Obsidian Sourcing and the Origins of the Black Mountain Redoubt Site, Wyoming
Author(s): Mary Erlick
This is an abstract from the "SAA 2019: General Sessions" session, at the 84th annual meeting of the Society for American Archaeology.
Projectile points are one of the few artifacts present on the surface of archaeological sites that may also serve as a diagnostic of the site’s relative age. A shift in the archaeological record can be seen through changes in projectile point technologies between the Late Archaic and the Historic periods in northwest Wyoming. The exact causes of these changes are unknown. This time period also saw a decrease in the diversity of obsidian found at local sites. The Black Mountain Redoubt site, located in the Washakie Range at 8200 feet, contains diagnostic projectile points including Late Archaic, Rose Springs, and Desert Side Notch indicating the site is multi-component. However, projectile point types like Rose Spring and Desert Side Notch have wide chronological ranges, making it difficult to date archaeological sites where only these types are present. Through experimental archaeological comparison of the obsidian assemblage from the Black Mountain Redoubt site, I answer questions about technology, mobility, exchange, and migration in the Central Rocky Mountains. This poster explores the preliminary data collected using X-ray fluorescence (XRF) to examine similarities and differences between the debitage versus the projectile points via analysis of geochemical composition.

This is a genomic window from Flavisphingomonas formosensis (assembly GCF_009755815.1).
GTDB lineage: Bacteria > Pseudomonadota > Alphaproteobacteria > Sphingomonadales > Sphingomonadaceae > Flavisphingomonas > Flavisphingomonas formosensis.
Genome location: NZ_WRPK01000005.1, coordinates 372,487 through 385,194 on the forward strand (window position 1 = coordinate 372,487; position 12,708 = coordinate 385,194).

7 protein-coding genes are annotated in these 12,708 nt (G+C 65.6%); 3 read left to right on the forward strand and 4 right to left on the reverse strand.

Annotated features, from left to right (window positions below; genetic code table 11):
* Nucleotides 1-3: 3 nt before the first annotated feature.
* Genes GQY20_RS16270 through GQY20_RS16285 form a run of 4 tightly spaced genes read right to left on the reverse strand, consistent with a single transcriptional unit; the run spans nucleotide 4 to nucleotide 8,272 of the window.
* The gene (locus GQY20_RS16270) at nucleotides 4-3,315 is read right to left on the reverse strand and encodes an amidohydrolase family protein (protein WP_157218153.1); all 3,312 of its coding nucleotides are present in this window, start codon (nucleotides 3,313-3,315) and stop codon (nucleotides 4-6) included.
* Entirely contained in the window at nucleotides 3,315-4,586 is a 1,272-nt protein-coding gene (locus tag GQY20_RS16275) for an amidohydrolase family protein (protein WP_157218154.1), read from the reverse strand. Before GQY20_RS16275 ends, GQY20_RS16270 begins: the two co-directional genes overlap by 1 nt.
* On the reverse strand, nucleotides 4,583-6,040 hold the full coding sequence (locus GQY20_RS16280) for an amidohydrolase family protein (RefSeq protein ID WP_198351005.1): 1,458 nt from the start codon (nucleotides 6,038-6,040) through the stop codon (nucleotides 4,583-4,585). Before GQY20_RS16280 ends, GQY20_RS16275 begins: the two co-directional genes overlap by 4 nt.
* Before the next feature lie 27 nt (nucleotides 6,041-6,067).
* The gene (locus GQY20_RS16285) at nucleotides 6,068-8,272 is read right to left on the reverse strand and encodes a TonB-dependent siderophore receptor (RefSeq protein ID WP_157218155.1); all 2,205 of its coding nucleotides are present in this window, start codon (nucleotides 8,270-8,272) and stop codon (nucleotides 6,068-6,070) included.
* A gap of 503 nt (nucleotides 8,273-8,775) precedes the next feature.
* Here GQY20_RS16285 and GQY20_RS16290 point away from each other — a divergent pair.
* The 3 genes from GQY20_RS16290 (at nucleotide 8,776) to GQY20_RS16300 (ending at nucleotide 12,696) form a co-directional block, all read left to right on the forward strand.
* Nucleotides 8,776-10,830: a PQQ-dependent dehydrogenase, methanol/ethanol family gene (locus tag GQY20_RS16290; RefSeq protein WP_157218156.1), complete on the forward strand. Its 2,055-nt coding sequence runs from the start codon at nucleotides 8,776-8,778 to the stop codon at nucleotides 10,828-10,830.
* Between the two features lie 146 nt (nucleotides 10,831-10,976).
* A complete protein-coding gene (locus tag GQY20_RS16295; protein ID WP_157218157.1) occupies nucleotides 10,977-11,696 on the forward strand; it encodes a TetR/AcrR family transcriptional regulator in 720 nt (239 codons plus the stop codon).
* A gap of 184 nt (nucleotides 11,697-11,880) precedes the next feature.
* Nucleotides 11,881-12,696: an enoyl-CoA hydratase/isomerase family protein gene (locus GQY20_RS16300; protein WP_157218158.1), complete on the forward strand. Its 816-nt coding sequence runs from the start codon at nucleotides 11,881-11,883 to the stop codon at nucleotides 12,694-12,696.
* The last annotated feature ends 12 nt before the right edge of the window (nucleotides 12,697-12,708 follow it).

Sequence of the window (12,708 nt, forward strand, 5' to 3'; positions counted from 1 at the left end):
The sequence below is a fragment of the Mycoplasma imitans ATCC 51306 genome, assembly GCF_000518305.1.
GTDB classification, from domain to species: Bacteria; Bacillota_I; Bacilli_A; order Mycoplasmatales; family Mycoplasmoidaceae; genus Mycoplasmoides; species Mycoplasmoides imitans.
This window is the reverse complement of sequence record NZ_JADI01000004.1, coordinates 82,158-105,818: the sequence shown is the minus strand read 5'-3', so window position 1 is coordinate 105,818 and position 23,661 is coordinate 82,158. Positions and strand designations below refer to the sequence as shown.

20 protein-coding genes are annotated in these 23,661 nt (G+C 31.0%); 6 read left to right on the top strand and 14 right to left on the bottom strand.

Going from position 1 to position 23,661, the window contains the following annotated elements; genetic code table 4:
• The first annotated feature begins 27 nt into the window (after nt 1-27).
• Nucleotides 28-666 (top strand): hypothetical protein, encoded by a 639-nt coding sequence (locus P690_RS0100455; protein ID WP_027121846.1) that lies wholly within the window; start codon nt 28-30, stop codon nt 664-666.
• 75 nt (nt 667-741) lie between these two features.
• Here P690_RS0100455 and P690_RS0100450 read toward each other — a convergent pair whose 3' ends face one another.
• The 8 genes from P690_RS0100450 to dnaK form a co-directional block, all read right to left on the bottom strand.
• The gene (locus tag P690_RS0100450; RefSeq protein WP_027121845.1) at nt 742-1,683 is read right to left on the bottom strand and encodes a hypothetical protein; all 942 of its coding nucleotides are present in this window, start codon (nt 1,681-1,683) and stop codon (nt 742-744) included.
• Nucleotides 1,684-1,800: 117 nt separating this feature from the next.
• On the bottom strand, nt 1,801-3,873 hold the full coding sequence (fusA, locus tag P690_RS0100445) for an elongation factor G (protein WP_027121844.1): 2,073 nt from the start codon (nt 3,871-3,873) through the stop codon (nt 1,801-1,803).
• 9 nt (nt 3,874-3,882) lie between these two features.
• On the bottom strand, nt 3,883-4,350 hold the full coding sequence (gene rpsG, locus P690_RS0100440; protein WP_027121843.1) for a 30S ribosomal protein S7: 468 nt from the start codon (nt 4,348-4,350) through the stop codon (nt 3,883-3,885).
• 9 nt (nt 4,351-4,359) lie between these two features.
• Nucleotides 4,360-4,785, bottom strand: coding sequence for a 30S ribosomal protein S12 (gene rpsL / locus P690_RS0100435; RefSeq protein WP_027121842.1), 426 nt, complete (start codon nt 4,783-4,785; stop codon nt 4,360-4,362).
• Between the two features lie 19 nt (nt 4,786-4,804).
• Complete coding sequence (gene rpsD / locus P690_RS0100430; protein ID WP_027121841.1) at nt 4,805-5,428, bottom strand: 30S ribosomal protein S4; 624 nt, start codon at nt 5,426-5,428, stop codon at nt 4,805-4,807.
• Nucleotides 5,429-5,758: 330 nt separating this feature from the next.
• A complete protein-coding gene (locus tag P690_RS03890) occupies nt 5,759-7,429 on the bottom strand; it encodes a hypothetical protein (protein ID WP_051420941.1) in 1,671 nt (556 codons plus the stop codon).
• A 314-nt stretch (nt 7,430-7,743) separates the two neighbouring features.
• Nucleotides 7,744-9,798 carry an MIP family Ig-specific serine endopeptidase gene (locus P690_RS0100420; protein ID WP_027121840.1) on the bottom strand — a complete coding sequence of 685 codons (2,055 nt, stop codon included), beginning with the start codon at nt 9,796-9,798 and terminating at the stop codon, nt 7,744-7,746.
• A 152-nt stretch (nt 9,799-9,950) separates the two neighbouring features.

Cite this Record
Obsidian Sourcing and the Origins of the Black Mountain Redoubt Site, Wyoming. Mary Erlick. Presented at The 84th Annual Meeting of the Society for American Archaeology, Albuquerque, NM. 2019 ( tDAR id: 449933)
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Abstract Id(s): 25756